very slowly with a beer after work and then a couple more.  It ran away from him and before he knew it all the arguments he had at
home – instead of dealing with them he’d just leave and go get a drink or work harder.  Instead of doing the hard work – getting a
new job or fixing his marriage or whatever.

rkj:  I think that’s illustrated so beautifully in the scene where he’s pulled over drunk with the little girl in the backseat.

DS:  That scene, you know, was his heartbreaking scene.  He had to go drop her off back home.  He just didn’t want to say goodbye
yet to his daughter so he stayed out even latter and had a few more drinks.  In his mind, he just wanted to spend more time with
her before having to drop her off.

Q:  Have you ever felt that low?

DS:  I’ve never been divorced but I’ve certainly been in love and I’ve certainly been in a relationship where it was over and I wasn’t
prepared for it to be over and couldn’t let go.  He couldn’t let go – the divorce has gone through, she’s with another man and he’s
still on the porch leaning in to kiss her.  It’s so painful, that’s how I felt when I read it.

Q:  Any thoughts of directing another Looking Glass production or acting?

DS:  Yes, I’m proposing a play this weekend to the company.  We have an annual retreat every year where for five days the entire
company meets.  We vote on the upcoming season.  It’s a new play by a young guy, that's all I can say.  Chicago should be proud
of how much theatre there is to see here in the city – how many new plays, new groups, new world class productions are done here.  I
don’t know of any real ensemble theatre companies like the ones here in any other city.  You can pick up the Chicago Reader and
pick out 400 plays on a given night and in L.A., forget about it.

rkj:  Is there a chance you’ll do a play here?  Certainly, you had a good experience earlier this year in London with “Some Girls.”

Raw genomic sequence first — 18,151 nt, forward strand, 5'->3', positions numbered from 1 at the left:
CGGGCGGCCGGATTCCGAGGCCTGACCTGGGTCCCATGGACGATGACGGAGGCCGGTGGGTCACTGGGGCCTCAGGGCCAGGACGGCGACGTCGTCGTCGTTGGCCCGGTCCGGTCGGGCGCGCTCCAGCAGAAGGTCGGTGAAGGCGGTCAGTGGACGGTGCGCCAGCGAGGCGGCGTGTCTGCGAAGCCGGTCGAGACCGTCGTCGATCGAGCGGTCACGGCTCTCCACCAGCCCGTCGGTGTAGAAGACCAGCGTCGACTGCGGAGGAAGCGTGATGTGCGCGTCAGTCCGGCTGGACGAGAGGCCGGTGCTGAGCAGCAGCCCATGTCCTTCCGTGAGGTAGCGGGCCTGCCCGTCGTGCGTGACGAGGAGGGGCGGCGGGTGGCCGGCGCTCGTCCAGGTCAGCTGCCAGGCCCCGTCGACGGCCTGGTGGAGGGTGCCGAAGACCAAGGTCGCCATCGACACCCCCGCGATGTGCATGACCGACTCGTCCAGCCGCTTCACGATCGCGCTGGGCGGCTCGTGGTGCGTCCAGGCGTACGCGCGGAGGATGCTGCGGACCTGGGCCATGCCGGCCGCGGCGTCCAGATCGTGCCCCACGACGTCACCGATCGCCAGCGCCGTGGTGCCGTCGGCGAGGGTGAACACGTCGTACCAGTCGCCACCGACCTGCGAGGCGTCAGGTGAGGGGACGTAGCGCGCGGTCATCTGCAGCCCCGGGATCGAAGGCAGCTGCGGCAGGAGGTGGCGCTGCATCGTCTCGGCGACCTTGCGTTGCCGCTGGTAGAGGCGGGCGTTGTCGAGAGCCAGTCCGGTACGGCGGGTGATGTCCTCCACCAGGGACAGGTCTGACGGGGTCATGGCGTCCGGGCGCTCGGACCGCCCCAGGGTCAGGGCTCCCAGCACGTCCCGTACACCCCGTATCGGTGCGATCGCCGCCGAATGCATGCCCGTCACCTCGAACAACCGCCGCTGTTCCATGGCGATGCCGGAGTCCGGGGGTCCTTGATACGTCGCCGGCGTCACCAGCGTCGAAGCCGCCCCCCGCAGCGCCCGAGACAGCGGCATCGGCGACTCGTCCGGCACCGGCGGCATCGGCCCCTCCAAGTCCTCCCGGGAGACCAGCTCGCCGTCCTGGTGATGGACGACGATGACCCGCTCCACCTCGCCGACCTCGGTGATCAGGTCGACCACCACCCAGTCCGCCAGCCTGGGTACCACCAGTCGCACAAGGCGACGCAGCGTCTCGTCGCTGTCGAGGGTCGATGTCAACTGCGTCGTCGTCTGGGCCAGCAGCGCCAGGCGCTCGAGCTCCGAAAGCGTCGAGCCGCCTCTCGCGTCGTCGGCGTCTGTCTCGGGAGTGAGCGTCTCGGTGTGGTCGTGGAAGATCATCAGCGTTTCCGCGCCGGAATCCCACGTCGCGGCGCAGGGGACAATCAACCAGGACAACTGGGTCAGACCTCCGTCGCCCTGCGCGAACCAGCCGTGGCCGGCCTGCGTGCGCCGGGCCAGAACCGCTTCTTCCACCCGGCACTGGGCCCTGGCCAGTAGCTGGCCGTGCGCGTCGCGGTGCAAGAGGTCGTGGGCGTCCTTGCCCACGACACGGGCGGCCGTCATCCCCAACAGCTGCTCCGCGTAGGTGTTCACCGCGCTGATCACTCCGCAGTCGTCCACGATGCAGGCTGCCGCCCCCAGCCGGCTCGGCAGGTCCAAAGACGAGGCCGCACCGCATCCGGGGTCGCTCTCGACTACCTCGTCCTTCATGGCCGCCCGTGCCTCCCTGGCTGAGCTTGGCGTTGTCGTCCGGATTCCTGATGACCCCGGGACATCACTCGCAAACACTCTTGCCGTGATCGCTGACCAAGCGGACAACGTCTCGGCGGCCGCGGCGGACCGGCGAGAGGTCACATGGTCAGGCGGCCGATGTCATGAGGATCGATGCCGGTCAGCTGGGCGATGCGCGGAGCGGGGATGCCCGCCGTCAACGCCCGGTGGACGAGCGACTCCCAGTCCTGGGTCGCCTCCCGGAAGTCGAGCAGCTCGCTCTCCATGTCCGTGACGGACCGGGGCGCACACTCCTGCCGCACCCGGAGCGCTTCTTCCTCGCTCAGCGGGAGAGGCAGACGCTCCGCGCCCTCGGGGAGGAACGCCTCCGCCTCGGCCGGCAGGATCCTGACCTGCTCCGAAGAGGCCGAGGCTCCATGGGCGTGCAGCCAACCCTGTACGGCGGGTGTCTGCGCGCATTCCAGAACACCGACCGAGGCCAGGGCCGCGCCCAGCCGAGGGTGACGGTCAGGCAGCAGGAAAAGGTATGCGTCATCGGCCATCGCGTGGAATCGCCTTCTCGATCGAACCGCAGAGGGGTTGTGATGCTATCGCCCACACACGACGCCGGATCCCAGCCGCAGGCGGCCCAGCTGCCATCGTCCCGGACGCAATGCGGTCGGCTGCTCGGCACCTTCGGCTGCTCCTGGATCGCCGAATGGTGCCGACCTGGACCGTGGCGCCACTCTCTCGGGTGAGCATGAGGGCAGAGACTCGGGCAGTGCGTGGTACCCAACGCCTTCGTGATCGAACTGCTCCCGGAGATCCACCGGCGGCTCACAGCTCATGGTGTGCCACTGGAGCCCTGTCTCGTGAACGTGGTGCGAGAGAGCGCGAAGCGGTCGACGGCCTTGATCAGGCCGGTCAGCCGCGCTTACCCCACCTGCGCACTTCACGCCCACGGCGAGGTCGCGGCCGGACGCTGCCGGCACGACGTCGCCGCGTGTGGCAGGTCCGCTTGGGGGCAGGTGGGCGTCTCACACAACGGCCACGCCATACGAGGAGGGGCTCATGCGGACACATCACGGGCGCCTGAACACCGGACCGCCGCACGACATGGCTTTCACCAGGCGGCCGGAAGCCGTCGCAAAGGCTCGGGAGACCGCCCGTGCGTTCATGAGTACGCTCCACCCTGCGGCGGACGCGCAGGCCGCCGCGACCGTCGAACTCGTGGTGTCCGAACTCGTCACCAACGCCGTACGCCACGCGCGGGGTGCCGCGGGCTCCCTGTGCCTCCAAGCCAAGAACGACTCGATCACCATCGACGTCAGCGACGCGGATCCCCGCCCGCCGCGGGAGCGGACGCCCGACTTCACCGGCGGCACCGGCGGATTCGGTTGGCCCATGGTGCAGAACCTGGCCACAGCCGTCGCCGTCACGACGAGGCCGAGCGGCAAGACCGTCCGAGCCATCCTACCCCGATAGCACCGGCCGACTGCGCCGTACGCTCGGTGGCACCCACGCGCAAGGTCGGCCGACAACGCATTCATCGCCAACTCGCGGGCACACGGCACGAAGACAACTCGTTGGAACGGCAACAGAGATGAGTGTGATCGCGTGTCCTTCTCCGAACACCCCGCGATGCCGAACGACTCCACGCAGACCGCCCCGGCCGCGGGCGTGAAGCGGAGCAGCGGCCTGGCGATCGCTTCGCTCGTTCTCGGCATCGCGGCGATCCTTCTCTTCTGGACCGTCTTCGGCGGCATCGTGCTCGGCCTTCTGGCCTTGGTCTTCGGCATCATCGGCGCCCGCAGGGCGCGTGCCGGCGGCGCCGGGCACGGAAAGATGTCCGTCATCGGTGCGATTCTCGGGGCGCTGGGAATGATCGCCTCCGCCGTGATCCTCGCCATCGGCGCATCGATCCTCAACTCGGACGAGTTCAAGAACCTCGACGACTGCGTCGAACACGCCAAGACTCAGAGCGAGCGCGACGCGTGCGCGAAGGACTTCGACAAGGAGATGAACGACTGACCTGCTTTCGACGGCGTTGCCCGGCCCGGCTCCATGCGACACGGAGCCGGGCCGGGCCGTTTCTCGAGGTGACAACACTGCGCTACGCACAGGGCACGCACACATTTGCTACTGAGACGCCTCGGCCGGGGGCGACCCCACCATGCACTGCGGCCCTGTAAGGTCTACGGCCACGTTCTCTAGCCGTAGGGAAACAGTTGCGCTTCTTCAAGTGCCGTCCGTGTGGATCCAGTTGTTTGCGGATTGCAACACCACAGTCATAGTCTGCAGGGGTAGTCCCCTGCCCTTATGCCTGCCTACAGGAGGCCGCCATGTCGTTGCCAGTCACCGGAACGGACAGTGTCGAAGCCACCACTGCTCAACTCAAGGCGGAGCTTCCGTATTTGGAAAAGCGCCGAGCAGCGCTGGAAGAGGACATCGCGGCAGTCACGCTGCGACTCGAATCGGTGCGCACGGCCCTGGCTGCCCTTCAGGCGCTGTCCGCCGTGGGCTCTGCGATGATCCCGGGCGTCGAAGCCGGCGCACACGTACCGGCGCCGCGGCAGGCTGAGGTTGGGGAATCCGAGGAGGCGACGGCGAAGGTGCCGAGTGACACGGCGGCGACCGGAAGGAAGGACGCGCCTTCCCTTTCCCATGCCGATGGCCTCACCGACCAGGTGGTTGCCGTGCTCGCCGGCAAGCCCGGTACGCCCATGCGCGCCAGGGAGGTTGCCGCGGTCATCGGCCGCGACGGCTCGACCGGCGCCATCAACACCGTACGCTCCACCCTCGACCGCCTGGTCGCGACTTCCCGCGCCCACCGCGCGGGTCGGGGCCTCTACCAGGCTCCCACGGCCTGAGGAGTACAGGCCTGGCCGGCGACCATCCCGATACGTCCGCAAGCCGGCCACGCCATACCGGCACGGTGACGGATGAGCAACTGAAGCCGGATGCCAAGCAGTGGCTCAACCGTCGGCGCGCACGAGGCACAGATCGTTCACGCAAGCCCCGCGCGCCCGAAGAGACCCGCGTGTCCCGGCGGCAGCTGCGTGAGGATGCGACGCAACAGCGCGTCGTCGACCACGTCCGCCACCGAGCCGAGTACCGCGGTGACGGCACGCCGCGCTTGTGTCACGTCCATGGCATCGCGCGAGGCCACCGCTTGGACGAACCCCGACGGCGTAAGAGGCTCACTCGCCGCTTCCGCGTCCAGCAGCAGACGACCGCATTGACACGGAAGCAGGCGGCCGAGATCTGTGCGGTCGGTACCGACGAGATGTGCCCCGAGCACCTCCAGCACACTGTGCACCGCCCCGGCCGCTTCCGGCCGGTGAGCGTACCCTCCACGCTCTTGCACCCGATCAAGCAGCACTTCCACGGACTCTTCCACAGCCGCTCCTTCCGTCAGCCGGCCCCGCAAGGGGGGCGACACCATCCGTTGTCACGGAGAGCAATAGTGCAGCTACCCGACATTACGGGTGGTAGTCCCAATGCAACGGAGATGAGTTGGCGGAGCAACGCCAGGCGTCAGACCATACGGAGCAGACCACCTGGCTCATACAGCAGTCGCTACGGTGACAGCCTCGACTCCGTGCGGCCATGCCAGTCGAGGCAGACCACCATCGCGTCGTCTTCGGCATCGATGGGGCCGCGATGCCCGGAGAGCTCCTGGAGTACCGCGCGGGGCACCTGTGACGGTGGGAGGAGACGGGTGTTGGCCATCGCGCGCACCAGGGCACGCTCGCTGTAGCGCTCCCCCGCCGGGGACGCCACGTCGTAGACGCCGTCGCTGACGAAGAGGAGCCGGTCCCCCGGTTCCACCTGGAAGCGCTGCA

DS:  Yeah, it was good.  Well, I’m talking to the company about several different things.  This play that I’m proposing I would
probably just direct although there’s a part that I could play so we’ll have to see.

Q:  What about your next film project?

DS:  Yeah,
Run, Fat Boy, Run is a movie that I’m attached to direct.  It’s a romantic comedy – we’re still waiting to find the right guy.  
It has to take place around a marathon.  It was written to take place during the New York marathon but I’ve been talking about
doing it here in Chicago around the marathon here.

rkj:  Did I read that you were going to do the lead?

DS:  No, I’m not going to act in it.

Q:  Looking back now on your Northwestern University theatre days, where did you see yourself then?

DS:  I was always very ambitious.  I really believed I was going to make a difference in some way as an actor or director and
probably by my third year of University we had sort of formed a company.  We were directing each other in plays on and off campus,
took a play we directed to the Edinburgh Festival in Scotland and after graduation we were like, “Well, let’s keep doing this.  This is
too cool.”

Q:  What year was graduation?

DS:  ’88.  Quite awhile ago.  

And then -- without thinking about it -- Schwimmer let's out a great big ironic laugh followed by a sheepish smile.   "Friends" fanatics
would surely recognize these as "Ross" trademarks but having never seen a single episode of the show I'm happily free from those
associations.  And apparently, Schwimmer is too.  Good news.